Date of Award
Doctor of Philosophy
Samuel S. Graham
William Keith, Dave Clark, Rachel Spilka, Leslie Harris
Boundaries, Chronic Illness, Enactment, Intra-Activity, Ontology, Rhetoric of Health and Medicine
Chronic illnesses are seven of the 10 leading causes of death in the United States and the prevalence is rising. Of the many chronic illnesses, one group of diseases present particular concern and mystery—autoimmune diseases. These conditions manifest when a patient’s body attacks itself, causing a myriad of symptoms that often leave patients debilitated. Since 2013, I have been examining the contexts in which patients with Inflammatory Bowel Disease (IBD)—one type of autoimmune disease—reconsider their bodily boundaries while managing new, challenging communication experiences. The results of this research are presented in my dissertation, Bodily Boundaries: Inflammatory Bowel Disease and Rhetorical Enactments of self. My work suggests that bifurcations such as mind/body, and self/other, and the boundaries of patients’ bodies and identities are context-dependent enactments, negotiated through a variety of discursive and material actors. I argue that a new theoretical approach to dualisms and material agency must be developed through scholarship that calibrates the insights of rhetoric, medicine, and humanistic approaches to technology and medicine.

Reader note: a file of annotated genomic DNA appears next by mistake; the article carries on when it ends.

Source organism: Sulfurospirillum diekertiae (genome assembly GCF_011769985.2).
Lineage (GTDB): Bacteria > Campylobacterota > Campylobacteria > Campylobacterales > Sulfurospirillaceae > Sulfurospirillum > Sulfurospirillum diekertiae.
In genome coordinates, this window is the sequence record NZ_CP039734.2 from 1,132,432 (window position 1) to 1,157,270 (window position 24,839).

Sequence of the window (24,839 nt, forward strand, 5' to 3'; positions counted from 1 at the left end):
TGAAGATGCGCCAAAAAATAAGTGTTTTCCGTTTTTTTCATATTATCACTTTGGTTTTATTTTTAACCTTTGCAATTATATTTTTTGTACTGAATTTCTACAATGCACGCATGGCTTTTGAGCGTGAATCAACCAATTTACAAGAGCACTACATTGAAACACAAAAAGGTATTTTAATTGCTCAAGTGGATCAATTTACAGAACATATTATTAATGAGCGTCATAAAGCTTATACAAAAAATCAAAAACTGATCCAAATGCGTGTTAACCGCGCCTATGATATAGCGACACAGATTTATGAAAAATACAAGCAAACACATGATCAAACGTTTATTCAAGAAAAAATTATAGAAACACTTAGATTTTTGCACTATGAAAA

Kessler, Molly Margaret, "Bodily Boundaries: Inflammatory Bowel Disease and Rhetorical Enactments of Self" (2017). Theses and Dissertations. 1498.